Applications have become primary targets for two vastly different, but equally dangerous, types of cyberattacks. Successful application breaches can lead to financial fraud, stolen IP, and business disruption.
Researchers at the security firm Tenable uncovered a vulnerability in a Siemens software platform used to manage industrial control systems, and Siemens has issued a patch. The same platform was exploited during the Stuxnet attack a decade ago.
Video conferencing vendor Zoom has opted to make major changes to its Mac application after a security researcher found several weaknesses in it. The changes come after the researcher refused a bug bounty and instead went public after 90 days, putting pressure on Zoom.
Sensitive information, including credit card and phone numbers, was left exposed to the internet on an unsecured database belonging to Fieldwork Software, which provides cloud-based services to small businesses, researchers note in a new report.
Britain's privacy watchdog says it plans to fine hotel giant Marriott $125 million under GDPR for security failures tied to a 2014 breach of the guest reservation database for Starwood, which Marriott acquired in 2016. Undiscovered until 2018, the breach exposed 339 million customer records.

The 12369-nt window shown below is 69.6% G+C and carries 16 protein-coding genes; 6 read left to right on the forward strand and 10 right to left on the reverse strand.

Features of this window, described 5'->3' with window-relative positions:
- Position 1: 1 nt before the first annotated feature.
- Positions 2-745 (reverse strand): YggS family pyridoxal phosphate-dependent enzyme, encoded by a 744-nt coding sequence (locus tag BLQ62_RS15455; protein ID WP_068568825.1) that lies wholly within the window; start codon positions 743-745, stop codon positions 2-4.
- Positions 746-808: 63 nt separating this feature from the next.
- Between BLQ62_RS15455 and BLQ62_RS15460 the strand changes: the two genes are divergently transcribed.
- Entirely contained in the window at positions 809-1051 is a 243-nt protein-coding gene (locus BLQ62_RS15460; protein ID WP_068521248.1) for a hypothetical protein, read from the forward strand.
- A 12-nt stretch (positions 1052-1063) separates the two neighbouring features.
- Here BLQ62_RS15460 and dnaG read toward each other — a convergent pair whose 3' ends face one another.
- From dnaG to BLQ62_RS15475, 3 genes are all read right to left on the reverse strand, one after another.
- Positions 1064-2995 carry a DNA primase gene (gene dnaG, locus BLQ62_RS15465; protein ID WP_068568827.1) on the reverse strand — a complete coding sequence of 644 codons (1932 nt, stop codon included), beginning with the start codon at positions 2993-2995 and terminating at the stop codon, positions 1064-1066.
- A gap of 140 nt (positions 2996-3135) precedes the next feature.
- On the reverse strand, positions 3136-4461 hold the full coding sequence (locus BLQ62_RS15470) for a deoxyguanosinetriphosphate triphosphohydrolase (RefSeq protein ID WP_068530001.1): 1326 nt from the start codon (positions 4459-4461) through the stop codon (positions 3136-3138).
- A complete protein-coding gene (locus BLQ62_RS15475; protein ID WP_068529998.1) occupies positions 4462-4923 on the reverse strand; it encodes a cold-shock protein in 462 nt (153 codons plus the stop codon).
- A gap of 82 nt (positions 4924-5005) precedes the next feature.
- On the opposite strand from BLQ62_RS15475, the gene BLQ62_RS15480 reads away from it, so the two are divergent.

Canonical Ltd., a British company that offers commercial support and services for the popular Ubuntu Linux open source operating system, is investigating a hack of its GitHub page over the weekend. The source code for the system was not affected, the company says.
Britain's privacy watchdog has proposed a record-breaking $230 million fine against British Airways for violating the EU's General Data Protection Regulation due to "poor security arrangements" that attackers exploited to steal 500,000 individuals' payment card data and other personal details.
Where is the data, who has access to it, and how is it being secured? These are among the top questions inherent in any third-party risk program. Cris Ewell, CISO of UW Medicine, shares insight from his experience managing vendor risk.
When it goes into effect in 2020, the California Consumer Privacy Act will give citizens of that state greater control over their personal data. Ginger Armbruster, the chief privacy officer for the city of Seattle, believes this trend toward greater personal privacy will spread across the U.S.
For years, security leaders focused primarily on malicious insiders - those who intend to do harm to an organization. But CISOs are increasingly concerned about the accidental insider. And Anne-Marie Scollay of Axiom Law has a program targeting this growing threat.